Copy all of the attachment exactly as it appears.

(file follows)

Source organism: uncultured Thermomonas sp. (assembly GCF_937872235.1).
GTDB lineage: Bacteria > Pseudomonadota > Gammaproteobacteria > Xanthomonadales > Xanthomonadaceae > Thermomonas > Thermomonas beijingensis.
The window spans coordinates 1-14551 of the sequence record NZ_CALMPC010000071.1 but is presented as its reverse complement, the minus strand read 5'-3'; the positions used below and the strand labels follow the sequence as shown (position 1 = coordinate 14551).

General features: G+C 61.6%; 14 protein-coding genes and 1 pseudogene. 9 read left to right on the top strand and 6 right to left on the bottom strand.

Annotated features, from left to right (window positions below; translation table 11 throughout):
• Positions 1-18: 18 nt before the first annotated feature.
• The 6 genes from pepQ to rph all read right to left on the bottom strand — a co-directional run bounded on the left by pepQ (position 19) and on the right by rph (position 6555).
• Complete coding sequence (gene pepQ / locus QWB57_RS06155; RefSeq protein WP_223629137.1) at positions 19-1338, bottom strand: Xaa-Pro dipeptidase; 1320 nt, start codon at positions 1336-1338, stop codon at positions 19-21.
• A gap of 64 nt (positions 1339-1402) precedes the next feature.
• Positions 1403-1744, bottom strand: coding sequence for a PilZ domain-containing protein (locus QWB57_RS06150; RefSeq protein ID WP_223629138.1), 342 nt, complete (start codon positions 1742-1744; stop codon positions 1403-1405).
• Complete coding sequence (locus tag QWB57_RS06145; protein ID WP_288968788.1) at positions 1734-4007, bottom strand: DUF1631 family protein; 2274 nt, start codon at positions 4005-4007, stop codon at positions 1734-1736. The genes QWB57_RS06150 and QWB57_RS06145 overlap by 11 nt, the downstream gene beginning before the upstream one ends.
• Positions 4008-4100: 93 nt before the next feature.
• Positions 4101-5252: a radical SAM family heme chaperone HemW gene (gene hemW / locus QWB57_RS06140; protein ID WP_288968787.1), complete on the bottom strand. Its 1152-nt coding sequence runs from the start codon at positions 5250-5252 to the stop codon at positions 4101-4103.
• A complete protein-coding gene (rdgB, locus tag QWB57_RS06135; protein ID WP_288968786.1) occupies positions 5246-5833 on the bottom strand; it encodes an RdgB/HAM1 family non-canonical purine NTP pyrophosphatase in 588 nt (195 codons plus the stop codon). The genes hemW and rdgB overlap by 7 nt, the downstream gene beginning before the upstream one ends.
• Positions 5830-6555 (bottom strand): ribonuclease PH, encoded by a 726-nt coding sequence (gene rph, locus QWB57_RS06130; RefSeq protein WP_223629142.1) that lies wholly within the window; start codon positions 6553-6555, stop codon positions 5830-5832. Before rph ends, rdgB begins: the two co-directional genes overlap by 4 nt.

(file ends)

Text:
Source organism: uncultured Thermomonas sp. (assembly GCF_937872235.1).
GTDB lineage: Bacteria > Pseudomonadota > Gammaproteobacteria > Xanthomonadales > Xanthomonadaceae > Thermomonas > Thermomonas beijingensis.
The window spans coordinates 1-14551 of the sequence record NZ_CALMPC010000071.1 but is presented as its reverse complement, the minus strand read 5'-3'; the positions used below and the strand labels follow the sequence as shown (position 1 = coordinate 14551).

General features: G+C 61.6%; 14 protein-coding genes and 1 pseudogene. 9 read left to right on the top strand and 6 right to left on the bottom strand.

Annotated features, from left to right (window positions below; translation table 11 throughout):
• Positions 1-18: 18 nt before the first annotated feature.
• The 6 genes from pepQ to rph all read right to left on the bottom strand — a co-directional run bounded on the left by pepQ (position 19) and on the right by rph (position 6555).
• Complete coding sequence (gene pepQ / locus QWB57_RS06155; RefSeq protein WP_223629137.1) at positions 19-1338, bottom strand: Xaa-Pro dipeptidase; 1320 nt, start codon at positions 1336-1338, stop codon at positions 19-21.
• A gap of 64 nt (positions 1339-1402) precedes the next feature.
• Positions 1403-1744, bottom strand: coding sequence for a PilZ domain-containing protein (locus QWB57_RS06150; RefSeq protein ID WP_223629138.1), 342 nt, complete (start codon positions 1742-1744; stop codon positions 1403-1405).
• Complete coding sequence (locus tag QWB57_RS06145; protein ID WP_288968788.1) at positions 1734-4007, bottom strand: DUF1631 family protein; 2274 nt, start codon at positions 4005-4007, stop codon at positions 1734-1736. The genes QWB57_RS06150 and QWB57_RS06145 overlap by 11 nt, the downstream gene beginning before the upstream one ends.
• Positions 4008-4100: 93 nt before the next feature.
• Positions 4101-5252: a radical SAM family heme chaperone HemW gene (gene hemW / locus QWB57_RS06140; protein ID WP_288968787.1), complete on the bottom strand. Its 1152-nt coding sequence runs from the start codon at positions 5250-5252 to the stop codon at positions 4101-4103.
• A complete protein-coding gene (rdgB, locus tag QWB57_RS06135; protein ID WP_288968786.1) occupies positions 5246-5833 on the bottom strand; it encodes an RdgB/HAM1 family non-canonical purine NTP pyrophosphatase in 588 nt (195 codons plus the stop codon). The genes hemW and rdgB overlap by 7 nt, the downstream gene beginning before the upstream one ends.
• Positions 5830-6555 (bottom strand): ribonuclease PH, encoded by a 726-nt coding sequence (gene rph, locus QWB57_RS06130; RefSeq protein WP_223629142.1) that lies wholly within the window; start codon positions 6553-6555, stop codon positions 5830-5832. Before rph ends, rdgB begins: the two co-directional genes overlap by 4 nt.